Next month the ICO is expected to announce “notices of intent” against three marketing companies for ignoring the Privacy in Electronic Communications Regulations, the law intended to protect against nuisance calls.

If the prosecutions are successful, the firms could be fined more than £250,000.

BT offers an answer, but does it work?

BT has launched a phone which claims it will block up to 80% of unwanted calls, such as those from PPI merchants and other cold-marketing calls.

The phone, which costs between £44.99 and £109.99 (depending on the number of handsets) lets users block calls from “international” numbers, “withheld” numbers and those without Caller Line Identification (CLI or the result of 1471), as well as up to 10 specific numbers so that nuisance calls from a known number can be automatically barred.

Blocked calls are silently routed to the answer machine so genuine callers can leave a message.

Over the past week I have tested the phone, but it’s hard to know how many calls it barred as I don’t know how many I would otherwise have received. It failed to stop a dodgy investment company cold-calling my line.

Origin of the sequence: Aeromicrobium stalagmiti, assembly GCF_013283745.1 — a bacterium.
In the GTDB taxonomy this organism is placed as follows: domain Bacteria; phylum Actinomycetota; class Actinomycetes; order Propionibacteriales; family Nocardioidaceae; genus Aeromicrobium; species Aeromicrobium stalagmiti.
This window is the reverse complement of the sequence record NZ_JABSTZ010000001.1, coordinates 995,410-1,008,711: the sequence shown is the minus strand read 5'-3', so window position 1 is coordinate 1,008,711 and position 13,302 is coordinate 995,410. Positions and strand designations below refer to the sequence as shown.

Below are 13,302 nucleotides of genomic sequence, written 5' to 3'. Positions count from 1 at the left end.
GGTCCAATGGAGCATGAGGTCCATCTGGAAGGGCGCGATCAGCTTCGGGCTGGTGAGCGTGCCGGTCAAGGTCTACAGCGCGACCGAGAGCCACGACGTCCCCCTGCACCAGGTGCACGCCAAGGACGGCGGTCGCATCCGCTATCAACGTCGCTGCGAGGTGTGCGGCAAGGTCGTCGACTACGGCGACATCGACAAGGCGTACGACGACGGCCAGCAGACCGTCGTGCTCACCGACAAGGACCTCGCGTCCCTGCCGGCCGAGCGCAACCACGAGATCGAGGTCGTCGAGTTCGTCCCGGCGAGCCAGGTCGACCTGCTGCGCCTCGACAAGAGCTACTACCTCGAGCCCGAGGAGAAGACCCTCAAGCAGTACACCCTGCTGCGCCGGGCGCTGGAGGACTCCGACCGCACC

But now I have its London phone number, I can add it to the list of banned callers. I found it easy to use, and across the week noticed a steep decline in the number of nuisance calls. It has a higher prevention rate than TPS and is definitely worthwhile, especially if you are thinking of a phone upgrade.

Beware, though, that when it blocks “unknown number” calls (those without Caller Line Identification) that includes many legitimate organisations such as the Guardian and the BBC.

However, BT is working with companies to change their CLI configuration, and some banks have already done so. © 2013 Guardian News and Media Limited or its affiliated companies. All rights reserved. | Use of this content is subject to our Terms & Conditions | More Feeds

BT unveils call screening phone

The BT6500 phone will be available to all UK landline users and will block all withheld numbers and those without a caller ID